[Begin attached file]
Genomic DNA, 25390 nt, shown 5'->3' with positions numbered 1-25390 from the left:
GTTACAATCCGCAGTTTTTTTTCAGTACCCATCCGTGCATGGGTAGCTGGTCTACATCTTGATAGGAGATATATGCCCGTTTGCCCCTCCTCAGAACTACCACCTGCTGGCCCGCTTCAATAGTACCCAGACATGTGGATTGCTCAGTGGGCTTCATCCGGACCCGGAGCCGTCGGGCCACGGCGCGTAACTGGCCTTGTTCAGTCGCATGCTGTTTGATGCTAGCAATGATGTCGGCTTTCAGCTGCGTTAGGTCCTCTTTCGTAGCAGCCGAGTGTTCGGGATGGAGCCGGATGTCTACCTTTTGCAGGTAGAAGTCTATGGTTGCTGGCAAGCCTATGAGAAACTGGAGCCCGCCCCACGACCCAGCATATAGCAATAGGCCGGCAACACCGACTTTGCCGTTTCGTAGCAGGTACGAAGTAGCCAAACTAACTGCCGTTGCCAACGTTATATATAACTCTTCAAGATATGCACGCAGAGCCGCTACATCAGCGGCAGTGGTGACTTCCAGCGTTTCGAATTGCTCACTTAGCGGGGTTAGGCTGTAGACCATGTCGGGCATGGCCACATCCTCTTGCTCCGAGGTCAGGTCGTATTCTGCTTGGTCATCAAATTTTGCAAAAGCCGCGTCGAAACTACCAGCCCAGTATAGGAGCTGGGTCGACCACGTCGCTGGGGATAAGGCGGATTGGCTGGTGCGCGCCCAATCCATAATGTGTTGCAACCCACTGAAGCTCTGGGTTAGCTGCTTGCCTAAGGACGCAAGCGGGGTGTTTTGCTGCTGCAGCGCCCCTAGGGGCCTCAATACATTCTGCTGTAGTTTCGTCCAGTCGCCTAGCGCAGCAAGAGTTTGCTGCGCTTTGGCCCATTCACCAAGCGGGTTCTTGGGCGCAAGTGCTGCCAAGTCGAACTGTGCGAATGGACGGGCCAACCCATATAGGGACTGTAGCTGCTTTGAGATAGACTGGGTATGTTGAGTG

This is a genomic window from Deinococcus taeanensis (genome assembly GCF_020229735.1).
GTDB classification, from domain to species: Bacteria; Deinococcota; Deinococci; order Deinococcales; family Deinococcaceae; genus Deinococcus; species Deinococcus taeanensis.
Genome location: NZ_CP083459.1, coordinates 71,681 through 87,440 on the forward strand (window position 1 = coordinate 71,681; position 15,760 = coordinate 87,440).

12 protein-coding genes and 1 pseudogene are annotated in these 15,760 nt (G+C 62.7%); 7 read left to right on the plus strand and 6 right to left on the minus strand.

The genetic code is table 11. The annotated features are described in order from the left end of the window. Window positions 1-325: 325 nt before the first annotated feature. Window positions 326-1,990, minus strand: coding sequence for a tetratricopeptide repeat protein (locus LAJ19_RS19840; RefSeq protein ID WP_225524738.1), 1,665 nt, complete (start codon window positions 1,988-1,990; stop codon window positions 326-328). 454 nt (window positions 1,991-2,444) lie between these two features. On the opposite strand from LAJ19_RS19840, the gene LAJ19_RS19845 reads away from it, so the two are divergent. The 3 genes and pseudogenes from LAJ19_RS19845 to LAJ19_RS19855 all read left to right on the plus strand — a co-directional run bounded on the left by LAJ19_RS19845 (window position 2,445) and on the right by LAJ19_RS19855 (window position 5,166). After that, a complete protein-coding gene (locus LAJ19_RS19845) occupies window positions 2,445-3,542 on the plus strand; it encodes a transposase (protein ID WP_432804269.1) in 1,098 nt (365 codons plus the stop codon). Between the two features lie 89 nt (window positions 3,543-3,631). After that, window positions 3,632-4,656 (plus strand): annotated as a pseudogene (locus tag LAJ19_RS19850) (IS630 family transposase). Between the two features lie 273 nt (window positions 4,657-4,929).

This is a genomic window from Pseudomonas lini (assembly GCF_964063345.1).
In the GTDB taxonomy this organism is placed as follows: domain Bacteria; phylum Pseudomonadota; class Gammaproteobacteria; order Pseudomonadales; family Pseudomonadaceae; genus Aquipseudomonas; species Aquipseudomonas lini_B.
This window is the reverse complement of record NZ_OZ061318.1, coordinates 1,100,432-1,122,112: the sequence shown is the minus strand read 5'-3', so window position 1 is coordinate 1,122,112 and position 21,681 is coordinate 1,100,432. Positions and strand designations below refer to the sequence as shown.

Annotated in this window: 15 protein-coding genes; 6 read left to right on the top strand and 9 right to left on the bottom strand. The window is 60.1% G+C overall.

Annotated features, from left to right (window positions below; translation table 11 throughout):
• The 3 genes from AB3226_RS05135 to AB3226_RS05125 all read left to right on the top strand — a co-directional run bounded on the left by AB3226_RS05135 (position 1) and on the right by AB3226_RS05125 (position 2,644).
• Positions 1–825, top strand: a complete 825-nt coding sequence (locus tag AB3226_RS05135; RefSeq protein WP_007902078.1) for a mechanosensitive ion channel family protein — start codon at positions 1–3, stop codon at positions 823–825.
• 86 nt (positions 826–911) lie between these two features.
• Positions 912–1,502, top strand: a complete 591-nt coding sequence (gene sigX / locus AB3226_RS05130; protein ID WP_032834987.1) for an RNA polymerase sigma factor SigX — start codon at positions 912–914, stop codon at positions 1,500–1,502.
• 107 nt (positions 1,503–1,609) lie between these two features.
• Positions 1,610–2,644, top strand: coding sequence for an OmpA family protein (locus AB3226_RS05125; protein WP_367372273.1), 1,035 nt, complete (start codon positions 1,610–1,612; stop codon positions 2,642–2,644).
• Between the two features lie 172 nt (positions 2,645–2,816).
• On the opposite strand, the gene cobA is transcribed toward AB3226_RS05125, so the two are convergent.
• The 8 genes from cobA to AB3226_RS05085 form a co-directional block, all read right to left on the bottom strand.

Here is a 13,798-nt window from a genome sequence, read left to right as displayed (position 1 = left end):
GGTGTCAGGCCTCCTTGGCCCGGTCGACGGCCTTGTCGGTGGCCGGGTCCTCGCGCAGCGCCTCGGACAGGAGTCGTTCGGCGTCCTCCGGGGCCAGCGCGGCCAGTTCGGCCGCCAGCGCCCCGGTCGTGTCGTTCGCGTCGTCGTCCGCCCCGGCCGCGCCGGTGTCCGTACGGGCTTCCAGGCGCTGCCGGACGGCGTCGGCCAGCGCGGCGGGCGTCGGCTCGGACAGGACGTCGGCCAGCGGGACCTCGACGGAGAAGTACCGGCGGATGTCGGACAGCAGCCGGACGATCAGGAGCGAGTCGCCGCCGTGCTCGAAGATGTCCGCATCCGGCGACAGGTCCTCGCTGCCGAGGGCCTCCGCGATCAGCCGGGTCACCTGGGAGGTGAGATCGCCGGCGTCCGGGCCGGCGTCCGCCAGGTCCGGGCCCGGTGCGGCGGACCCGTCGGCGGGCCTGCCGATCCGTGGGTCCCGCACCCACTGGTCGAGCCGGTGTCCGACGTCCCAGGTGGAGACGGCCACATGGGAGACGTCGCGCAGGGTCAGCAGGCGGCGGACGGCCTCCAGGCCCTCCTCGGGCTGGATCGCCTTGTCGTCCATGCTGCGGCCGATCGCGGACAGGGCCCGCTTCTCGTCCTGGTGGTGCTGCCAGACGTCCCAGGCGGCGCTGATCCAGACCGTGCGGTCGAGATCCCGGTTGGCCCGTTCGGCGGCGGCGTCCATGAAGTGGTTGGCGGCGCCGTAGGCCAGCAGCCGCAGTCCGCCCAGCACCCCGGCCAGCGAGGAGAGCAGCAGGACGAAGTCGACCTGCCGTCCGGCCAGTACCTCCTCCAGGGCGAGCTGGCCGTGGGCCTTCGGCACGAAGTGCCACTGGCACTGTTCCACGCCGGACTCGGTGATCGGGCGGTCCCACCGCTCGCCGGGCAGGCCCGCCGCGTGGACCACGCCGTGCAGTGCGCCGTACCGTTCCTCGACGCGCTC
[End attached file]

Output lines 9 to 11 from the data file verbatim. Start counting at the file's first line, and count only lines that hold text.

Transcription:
In the GTDB taxonomy this organism is placed as follows: domain Bacteria; phylum Pseudomonadota; class Gammaproteobacteria; order Pseudomonadales; family Pseudomonadaceae; genus Aquipseudomonas; species Aquipseudomonas lini_B.
This window is the reverse complement of record NZ_OZ061318.1, coordinates 1,100,432-1,122,112: the sequence shown is the minus strand read 5'-3', so window position 1 is coordinate 1,122,112 and position 21,681 is coordinate 1,100,432. Positions and strand designations below refer to the sequence as shown.

Annotated in this window: 15 protein-coding genes; 6 read left to right on the top strand and 9 right to left on the bottom strand. The window is 60.1% G+C overall.